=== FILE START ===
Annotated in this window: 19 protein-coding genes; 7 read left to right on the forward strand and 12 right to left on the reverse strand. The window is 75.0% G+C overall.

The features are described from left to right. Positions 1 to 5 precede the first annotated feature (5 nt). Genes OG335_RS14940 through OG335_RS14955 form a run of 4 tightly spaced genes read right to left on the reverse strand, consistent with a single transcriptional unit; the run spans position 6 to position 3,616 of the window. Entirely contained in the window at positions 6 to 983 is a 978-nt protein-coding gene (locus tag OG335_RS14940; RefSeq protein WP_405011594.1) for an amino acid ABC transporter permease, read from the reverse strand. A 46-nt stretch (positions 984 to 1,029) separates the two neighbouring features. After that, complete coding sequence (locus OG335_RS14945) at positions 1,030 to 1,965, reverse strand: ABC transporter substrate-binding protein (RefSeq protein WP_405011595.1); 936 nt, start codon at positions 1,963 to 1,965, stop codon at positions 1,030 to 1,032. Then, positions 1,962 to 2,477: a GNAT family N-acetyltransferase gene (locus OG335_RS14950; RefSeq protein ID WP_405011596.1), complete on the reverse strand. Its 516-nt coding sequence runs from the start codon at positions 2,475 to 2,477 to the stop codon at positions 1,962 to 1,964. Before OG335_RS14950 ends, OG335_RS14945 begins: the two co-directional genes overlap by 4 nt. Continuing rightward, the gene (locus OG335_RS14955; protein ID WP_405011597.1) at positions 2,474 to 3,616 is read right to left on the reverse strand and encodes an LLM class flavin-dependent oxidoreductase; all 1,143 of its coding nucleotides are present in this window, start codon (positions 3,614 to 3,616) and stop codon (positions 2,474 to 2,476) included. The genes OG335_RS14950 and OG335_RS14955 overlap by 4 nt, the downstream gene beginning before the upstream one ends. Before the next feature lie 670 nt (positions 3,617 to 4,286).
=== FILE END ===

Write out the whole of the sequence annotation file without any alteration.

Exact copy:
Annotated in this window: 19 protein-coding genes; 7 read left to right on the forward strand and 12 right to left on the reverse strand. The window is 75.0% G+C overall.

The features are described from left to right. Positions 1 to 5 precede the first annotated feature (5 nt). Genes OG335_RS14940 through OG335_RS14955 form a run of 4 tightly spaced genes read right to left on the reverse strand, consistent with a single transcriptional unit; the run spans position 6 to position 3,616 of the window. Entirely contained in the window at positions 6 to 983 is a 978-nt protein-coding gene (locus tag OG335_RS14940; RefSeq protein WP_405011594.1) for an amino acid ABC transporter permease, read from the reverse strand. A 46-nt stretch (positions 984 to 1,029) separates the two neighbouring features. After that, complete coding sequence (locus OG335_RS14945) at positions 1,030 to 1,965, reverse strand: ABC transporter substrate-binding protein (RefSeq protein WP_405011595.1); 936 nt, start codon at positions 1,963 to 1,965, stop codon at positions 1,030 to 1,032. Then, positions 1,962 to 2,477: a GNAT family N-acetyltransferase gene (locus OG335_RS14950; RefSeq protein ID WP_405011596.1), complete on the reverse strand. Its 516-nt coding sequence runs from the start codon at positions 2,475 to 2,477 to the stop codon at positions 1,962 to 1,964. Before OG335_RS14950 ends, OG335_RS14945 begins: the two co-directional genes overlap by 4 nt. Continuing rightward, the gene (locus OG335_RS14955; protein ID WP_405011597.1) at positions 2,474 to 3,616 is read right to left on the reverse strand and encodes an LLM class flavin-dependent oxidoreductase; all 1,143 of its coding nucleotides are present in this window, start codon (positions 3,614 to 3,616) and stop codon (positions 2,474 to 2,476) included. The genes OG335_RS14950 and OG335_RS14955 overlap by 4 nt, the downstream gene beginning before the upstream one ends. Before the next feature lie 670 nt (positions 3,617 to 4,286).